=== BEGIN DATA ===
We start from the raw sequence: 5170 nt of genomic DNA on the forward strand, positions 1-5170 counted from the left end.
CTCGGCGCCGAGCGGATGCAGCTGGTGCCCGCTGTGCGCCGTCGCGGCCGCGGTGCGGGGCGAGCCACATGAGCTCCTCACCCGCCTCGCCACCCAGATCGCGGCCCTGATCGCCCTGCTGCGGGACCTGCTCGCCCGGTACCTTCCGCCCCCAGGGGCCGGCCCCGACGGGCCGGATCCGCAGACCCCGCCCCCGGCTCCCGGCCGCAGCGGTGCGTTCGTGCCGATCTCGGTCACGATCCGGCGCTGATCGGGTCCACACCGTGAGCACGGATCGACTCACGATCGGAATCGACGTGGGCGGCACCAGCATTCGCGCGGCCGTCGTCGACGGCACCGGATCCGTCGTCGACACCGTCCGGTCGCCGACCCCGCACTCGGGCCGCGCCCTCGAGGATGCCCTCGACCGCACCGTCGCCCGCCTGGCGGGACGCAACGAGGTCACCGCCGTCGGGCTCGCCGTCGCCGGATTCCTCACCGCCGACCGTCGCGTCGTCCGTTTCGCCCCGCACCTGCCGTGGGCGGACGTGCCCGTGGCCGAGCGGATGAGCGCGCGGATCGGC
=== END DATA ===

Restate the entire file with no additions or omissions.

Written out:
We start from the raw sequence: 5170 nt of genomic DNA on the forward strand, positions 1-5170 counted from the left end.
CTCGGCGCCGAGCGGATGCAGCTGGTGCCCGCTGTGCGCCGTCGCGGCCGCGGTGCGGGGCGAGCCACATGAGCTCCTCACCCGCCTCGCCACCCAGATCGCGGCCCTGATCGCCCTGCTGCGGGACCTGCTCGCCCGGTACCTTCCGCCCCCAGGGGCCGGCCCCGACGGGCCGGATCCGCAGACCCCGCCCCCGGCTCCCGGCCGCAGCGGTGCGTTCGTGCCGATCTCGGTCACGATCCGGCGCTGATCGGGTCCACACCGTGAGCACGGATCGACTCACGATCGGAATCGACGTGGGCGGCACCAGCATTCGCGCGGCCGTCGTCGACGGCACCGGATCCGTCGTCGACACCGTCCGGTCGCCGACCCCGCACTCGGGCCGCGCCCTCGAGGATGCCCTCGACCGCACCGTCGCCCGCCTGGCGGGACGCAACGAGGTCACCGCCGTCGGGCTCGCCGTCGCCGGATTCCTCACCGCCGACCGTCGCGTCGTCCGTTTCGCCCCGCACCTGCCGTGGGCGGACGTGCCCGTGGCCGAGCGGATGAGCGCGCGGATCGGC